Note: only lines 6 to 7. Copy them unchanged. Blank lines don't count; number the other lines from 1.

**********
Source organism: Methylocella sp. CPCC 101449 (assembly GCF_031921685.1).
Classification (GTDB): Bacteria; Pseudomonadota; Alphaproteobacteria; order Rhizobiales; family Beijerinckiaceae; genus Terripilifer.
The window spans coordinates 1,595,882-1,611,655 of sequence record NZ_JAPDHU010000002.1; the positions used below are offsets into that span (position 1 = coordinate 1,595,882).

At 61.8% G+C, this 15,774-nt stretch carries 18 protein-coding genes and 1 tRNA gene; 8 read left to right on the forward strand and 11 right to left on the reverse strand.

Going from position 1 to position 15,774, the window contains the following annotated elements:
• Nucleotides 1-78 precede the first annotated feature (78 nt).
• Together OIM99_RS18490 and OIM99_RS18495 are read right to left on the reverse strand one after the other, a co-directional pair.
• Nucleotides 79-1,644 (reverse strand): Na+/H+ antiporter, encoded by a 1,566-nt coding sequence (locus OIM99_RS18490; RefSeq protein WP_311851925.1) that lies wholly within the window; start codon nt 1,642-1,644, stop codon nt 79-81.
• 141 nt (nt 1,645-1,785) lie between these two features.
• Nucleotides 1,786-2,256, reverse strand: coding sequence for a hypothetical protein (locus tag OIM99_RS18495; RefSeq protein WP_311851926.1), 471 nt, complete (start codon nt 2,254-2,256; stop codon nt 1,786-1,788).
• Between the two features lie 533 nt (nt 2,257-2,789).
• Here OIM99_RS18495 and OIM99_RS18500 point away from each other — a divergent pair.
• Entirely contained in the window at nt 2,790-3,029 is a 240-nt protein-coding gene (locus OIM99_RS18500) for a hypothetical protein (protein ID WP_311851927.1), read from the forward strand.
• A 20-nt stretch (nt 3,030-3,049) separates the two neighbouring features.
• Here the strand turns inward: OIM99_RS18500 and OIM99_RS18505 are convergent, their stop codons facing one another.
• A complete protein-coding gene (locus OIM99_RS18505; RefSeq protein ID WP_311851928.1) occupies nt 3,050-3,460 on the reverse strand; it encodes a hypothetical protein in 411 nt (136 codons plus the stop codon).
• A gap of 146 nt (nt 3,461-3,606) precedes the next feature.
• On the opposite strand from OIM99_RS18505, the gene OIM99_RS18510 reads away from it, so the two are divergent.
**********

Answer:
• Nucleotides 1-78 precede the first annotated feature (78 nt).
• Together OIM99_RS18490 and OIM99_RS18495 are read right to left on the reverse strand one after the other, a co-directional pair.